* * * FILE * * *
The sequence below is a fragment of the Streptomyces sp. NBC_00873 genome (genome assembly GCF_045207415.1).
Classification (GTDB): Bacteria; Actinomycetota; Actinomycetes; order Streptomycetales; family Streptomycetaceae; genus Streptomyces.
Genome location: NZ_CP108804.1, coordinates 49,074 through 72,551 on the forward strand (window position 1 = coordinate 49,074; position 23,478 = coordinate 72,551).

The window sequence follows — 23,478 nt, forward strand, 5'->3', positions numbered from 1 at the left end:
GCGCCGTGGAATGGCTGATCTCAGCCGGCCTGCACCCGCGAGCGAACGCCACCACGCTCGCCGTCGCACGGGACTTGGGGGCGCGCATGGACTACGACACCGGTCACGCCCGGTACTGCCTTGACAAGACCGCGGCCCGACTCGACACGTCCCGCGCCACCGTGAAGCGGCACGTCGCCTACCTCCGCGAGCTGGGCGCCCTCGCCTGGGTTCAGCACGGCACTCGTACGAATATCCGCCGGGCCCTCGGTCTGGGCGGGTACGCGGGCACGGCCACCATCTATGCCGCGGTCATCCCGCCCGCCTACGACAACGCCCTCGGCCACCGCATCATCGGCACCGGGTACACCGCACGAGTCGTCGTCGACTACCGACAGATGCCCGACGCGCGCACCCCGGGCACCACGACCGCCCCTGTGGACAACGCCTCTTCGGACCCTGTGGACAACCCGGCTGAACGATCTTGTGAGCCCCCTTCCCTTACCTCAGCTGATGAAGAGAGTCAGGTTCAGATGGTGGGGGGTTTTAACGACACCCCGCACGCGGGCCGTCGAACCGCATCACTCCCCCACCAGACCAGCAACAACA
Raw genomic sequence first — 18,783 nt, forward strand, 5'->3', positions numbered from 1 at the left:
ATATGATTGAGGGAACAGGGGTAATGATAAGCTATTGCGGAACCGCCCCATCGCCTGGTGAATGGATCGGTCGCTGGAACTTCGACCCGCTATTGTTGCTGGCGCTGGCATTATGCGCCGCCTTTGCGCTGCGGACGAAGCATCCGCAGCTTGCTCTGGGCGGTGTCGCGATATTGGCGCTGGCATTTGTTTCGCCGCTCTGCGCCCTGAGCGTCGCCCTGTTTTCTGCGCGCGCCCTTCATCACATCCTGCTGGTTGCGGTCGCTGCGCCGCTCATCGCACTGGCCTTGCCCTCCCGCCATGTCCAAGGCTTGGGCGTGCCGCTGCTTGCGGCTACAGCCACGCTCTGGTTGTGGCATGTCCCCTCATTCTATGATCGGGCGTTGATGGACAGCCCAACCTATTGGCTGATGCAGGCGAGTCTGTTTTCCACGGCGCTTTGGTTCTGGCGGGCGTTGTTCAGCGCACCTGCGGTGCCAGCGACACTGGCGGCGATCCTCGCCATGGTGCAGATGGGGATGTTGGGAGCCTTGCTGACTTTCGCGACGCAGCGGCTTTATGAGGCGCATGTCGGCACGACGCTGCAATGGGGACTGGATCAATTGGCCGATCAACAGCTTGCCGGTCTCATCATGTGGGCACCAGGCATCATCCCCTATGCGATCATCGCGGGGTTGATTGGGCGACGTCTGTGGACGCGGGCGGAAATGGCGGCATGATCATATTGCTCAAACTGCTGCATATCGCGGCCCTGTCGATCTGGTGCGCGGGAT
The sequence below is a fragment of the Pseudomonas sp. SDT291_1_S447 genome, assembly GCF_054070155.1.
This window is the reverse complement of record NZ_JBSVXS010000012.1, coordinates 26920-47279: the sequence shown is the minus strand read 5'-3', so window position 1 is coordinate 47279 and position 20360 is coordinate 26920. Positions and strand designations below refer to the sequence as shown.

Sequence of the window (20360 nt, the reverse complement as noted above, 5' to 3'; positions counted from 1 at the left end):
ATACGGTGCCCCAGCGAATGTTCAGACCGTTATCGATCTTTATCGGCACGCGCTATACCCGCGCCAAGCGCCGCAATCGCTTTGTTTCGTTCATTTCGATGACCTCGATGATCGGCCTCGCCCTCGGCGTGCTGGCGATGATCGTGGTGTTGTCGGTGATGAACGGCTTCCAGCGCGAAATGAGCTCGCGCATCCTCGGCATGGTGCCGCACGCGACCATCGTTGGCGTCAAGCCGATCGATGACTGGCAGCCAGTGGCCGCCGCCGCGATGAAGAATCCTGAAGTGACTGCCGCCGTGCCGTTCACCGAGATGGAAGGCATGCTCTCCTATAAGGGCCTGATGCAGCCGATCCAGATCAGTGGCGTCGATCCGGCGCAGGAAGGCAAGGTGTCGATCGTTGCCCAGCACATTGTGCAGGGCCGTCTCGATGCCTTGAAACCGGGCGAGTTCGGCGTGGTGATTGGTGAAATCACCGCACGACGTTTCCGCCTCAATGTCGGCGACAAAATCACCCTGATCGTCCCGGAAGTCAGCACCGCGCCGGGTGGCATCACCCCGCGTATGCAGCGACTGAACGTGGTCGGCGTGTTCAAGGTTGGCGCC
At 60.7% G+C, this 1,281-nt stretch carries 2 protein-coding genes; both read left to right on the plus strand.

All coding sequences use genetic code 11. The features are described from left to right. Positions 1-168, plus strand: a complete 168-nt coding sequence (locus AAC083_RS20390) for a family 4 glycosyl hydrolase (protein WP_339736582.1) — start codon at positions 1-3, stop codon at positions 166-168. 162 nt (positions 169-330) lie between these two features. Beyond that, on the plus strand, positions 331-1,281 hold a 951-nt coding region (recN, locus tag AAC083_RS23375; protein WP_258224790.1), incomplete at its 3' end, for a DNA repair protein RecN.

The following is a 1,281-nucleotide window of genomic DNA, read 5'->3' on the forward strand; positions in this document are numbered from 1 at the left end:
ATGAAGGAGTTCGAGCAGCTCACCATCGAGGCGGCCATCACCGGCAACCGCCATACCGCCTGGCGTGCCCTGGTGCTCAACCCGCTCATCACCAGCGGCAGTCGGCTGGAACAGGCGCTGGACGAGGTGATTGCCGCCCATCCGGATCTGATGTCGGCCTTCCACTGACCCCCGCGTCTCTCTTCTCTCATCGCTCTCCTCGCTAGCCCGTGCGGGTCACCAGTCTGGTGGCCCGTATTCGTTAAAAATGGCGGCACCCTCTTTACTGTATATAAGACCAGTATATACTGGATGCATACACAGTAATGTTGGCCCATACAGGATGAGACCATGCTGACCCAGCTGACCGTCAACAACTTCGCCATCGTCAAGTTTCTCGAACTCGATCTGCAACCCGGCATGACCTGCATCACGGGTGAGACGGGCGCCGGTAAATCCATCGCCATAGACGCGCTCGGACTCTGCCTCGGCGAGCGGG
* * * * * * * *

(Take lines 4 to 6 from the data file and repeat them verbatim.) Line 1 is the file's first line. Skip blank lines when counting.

The window sequence follows — 23,478 nt, forward strand, 5'->3', positions numbered from 1 at the left end:
GCGCCGTGGAATGGCTGATCTCAGCCGGCCTGCACCCGCGAGCGAACGCCACCACGCTCGCCGTCGCACGGGACTTGGGGGCGCGCATGGACTACGACACCGGTCACGCCCGGTACTGCCTTGACAAGACCGCGGCCCGACTCGACACGTCCCGCGCCACCGTGAAGCGGCACGTCGCCTACCTCCGCGAGCTGGGCGCCCTCGCCTGGGTTCAGCACGGCACTCGTACGAATATCCGCCGGGCCCTCGGTCTGGGCGGGTACGCGGGCACGGCCACCATCTATGCCGCGGTCATCCCGCCCGCCTACGACAACGCCCTCGGCCACCGCATCATCGGCACCGGGTACACCGCACGAGTCGTCGTCGACTACCGACAGATGCCCGACGCGCGCACCCCGGGCACCACGACCGCCCCTGTGGACAACGCCTCTTCGGACCCTGTGGACAACCCGGCTGAACGATCTTGTGAGCCCCCTTCCCTTACCTCAGCTGATGAAGAGAGTCAGGTTCAGATGGTGGGGGGTTTTAACGACACCCCGCACGCGGGCCGTCGAACCGCATCACTCCCCCACCAGACCAGCAACAACA
Raw genomic sequence first — 18,783 nt, forward strand, 5'->3', positions numbered from 1 at the left: